Interview with Emily Russell, Chicago Botanic Garden’s Assistant Curator of Woody Ornamental Plants

February 20, 2018

We sat down with Emily Russell, PRE screener and Chicago Botanic Garden’s Assistant Curator of Woody Ornamental Plants, to talk about her work with PRE and the 2017 Farm Bill.

Richard Hawke in CBG’s Evaluation Garden

PlantRight: What would you like the regional horticulture community to know about your PRE work, and why is this important?

Emily Russell: After using PRE in beta for an initial group of 50 plants, the Chicago Botanic Garden will make PRE our primary weed risk assessment tool to meet the goals of a rigorous invasive species policy. The next project to tackle is screening a backlog of plants from last year’s plant collecting expedition to the Republic of Georgia. The Caucasus Mountains are a refuge of endemic, threatened plant species – a biodiversity hotspot – in a temperate climate similar to Illinois. The focus of this trip was to collect seeds to increase the genetic diversity of ex-situ conservation collections; to bring back and evaluate species for their ornamental potential; and to provide a hedge against natural and man-made disasters, all while building upon institutional collaborations developed during previous expeditions. Screening and evaluating taxa new to the Chicago region is of crucial importance to safeguard our natural areas. The Chicago Botanic Garden is equally committed to ornamental horticulture and plant conservation, and PRE is the tool to reconcile these occasionally competing interests as efficiently as possible.    

Chicago Botanic Garden’s Evaluation Garden


PlantRight: If you could pick 1 PRE evaluation to illustrate the above, what would it be and why?

Click image above to view a PDF report of the PRE evaluation for Symphytum asperum — Image from Wikimedia

Emily Russell: Symphytum asperum, prickly comfrey. This evaluation was completed due to a pressing need for more information about this plant. The Chicago Botanic Garden collected seeds of Symphytum asperum from the Republic of Georgia in 2001, and plantings were installed in a bed surrounding our Parking Area. It was stunning in bloom in the summertime with bright blue flowers and attractive foliage, thriving as a groundcover in a somewhat difficult site. Thriving, in fact, with a suspicious amount of vigor. “It looks a little too good,” Andrew Bunting, Director of Collections, commented. Within five years, the planting had naturally expanded to twice its size. Ten years later, plants were seeding into adjacent beds and popping up in new areas. “After it finished flowering it started to vine up and climb over all the shrubs in that bed, we had to knock it back a couple times during the summer, just to keep it in check,” said Michael Jesiolowski, Senior Horticulturist.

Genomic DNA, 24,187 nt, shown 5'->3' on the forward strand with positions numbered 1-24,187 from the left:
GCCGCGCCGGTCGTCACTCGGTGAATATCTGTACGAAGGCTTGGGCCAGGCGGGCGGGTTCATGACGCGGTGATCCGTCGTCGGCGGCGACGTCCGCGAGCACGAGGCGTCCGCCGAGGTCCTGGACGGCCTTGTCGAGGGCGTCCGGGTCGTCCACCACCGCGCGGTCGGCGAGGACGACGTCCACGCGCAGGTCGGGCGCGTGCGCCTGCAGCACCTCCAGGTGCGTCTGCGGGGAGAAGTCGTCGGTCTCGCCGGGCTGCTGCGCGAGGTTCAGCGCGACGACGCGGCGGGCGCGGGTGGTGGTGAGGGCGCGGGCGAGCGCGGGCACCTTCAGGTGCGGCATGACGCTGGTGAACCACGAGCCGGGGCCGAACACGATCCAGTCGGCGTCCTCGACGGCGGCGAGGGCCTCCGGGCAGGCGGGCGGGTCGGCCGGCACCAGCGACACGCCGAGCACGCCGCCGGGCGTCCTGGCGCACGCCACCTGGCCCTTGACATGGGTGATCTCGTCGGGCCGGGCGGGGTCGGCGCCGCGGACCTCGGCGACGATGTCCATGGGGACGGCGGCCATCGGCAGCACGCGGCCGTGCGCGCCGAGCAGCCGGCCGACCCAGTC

PRE was the perfect tool to quickly assess how this species behaves in similar climates around the world, and to take a closer look at the biological characteristics that affect its risk of invasiveness. When this plant was collected sixteen years ago, the team encountered no red flags for invasiveness. PRE provided a platform to easily pull together the most current data available from an up-to-date literature review. Symphytum asperum received a score of 14, which falls into the “evaluate further” range. Our observations onsite were all the further evaluation needed for the Horticulturist, Curator of Herbaceous Plants, and Director of Collections to remove this species from the collection. PRE provided the supporting evidence to make an objective, science-backed decision with a reasonable amount of time and effort.   


PlantRight: Have you and your team found anything particularly meaningful about this project?

Emily Russell: The literature review step of PRE often reveals gaps in our knowledge about even some of the most common landscaping plants. For example, how many seeds do Spiraea japonica, Forsythia, or Hosta typically produce? Does Salvia x sylvestris ‘Mainacht’ even produce viable seed? What is the natural dispersal method for Weigela and how far can its seeds travel? How are our most popular crabapple cultivars related to known species? The more invasive a plant is, the more information is typically available, but documentation of specific and measurable impacts on native plant communities would help separate the truly bad apples from the merely naturalized apples. Even after our long and storied history with the plant world, there is always so much more to know.

Plant Collecting in the Republic of Georgia with Chicago Botanic Garden